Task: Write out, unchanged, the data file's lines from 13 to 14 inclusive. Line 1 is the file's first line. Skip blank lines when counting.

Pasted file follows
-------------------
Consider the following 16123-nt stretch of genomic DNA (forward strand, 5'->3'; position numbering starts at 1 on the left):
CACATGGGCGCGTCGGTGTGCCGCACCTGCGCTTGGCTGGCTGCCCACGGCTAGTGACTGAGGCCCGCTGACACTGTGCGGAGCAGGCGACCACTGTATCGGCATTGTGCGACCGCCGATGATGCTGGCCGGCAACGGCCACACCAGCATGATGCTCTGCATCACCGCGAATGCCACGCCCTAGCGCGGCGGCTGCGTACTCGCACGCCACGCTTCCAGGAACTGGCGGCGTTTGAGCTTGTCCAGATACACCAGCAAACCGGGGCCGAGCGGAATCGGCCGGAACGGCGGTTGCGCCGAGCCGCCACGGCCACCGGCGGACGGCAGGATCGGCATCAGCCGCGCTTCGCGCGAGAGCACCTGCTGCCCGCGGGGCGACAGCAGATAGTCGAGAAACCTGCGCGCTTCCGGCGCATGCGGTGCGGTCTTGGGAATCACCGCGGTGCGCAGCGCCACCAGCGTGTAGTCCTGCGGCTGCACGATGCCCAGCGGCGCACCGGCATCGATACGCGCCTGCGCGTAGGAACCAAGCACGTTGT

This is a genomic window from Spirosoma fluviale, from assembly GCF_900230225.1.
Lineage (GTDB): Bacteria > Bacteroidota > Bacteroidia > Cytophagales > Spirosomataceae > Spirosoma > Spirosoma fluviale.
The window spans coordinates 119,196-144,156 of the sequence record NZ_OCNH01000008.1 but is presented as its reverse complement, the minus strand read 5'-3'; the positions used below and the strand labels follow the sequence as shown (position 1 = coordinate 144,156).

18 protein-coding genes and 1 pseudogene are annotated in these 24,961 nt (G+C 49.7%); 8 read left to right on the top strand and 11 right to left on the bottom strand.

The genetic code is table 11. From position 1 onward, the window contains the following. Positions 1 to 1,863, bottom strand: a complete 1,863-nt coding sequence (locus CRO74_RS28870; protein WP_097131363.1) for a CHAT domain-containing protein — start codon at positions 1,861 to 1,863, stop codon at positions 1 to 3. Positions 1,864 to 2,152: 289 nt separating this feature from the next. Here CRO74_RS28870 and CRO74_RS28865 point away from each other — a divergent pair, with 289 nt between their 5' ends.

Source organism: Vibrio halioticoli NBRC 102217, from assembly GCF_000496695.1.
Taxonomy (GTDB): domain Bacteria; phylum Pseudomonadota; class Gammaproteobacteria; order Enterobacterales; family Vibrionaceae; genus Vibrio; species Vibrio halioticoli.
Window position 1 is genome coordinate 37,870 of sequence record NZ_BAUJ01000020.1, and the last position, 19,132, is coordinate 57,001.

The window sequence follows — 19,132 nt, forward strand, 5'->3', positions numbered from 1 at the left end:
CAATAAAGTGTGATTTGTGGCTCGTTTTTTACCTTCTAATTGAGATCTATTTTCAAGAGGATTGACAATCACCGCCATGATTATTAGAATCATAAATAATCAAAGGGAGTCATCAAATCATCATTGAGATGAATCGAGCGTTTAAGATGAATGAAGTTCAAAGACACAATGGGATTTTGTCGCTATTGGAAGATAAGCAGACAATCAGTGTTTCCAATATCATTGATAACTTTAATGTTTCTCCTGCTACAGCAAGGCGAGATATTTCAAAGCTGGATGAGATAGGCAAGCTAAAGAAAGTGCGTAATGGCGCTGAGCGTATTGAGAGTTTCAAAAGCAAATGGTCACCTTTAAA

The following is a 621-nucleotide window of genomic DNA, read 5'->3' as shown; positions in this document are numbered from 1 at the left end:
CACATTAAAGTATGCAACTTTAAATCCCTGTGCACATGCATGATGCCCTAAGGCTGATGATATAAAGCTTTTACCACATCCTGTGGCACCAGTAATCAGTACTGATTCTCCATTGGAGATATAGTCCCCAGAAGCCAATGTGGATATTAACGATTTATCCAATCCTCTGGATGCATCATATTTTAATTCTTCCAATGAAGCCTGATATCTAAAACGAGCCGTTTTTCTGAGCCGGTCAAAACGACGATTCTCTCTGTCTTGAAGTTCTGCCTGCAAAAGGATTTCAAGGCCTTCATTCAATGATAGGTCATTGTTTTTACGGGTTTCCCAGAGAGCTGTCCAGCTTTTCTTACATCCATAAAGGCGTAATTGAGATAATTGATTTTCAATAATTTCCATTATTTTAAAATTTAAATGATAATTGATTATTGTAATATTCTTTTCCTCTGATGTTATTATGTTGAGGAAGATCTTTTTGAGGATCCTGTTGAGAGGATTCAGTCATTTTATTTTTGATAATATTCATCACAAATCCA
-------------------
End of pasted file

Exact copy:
The following is a 621-nucleotide window of genomic DNA, read 5'->3' as shown; positions in this document are numbered from 1 at the left end:
CACATTAAAGTATGCAACTTTAAATCCCTGTGCACATGCATGATGCCCTAAGGCTGATGATATAAAGCTTTTACCACATCCTGTGGCACCAGTAATCAGTACTGATTCTCCATTGGAGATATAGTCCCCAGAAGCCAATGTGGATATTAACGATTTATCCAATCCTCTGGATGCATCATATTTTAATTCTTCCAATGAAGCCTGATATCTAAAACGAGCCGTTTTTCTGAGCCGGTCAAAACGACGATTCTCTCTGTCTTGAAGTTCTGCCTGCAAAAGGATTTCAAGGCCTTCATTCAATGATAGGTCATTGTTTTTACGGGTTTCCCAGAGAGCTGTCCAGCTTTTCTTACATCCATAAAGGCGTAATTGAGATAATTGATTTTCAATAATTTCCATTATTTTAAAATTTAAATGATAATTGATTATTGTAATATTCTTTTCCTCTGATGTTATTATGTTGAGGAAGATCTTTTTGAGGATCCTGTTGAGAGGATTCAGTCATTTTATTTTTGATAATATTCATCACAAATCCA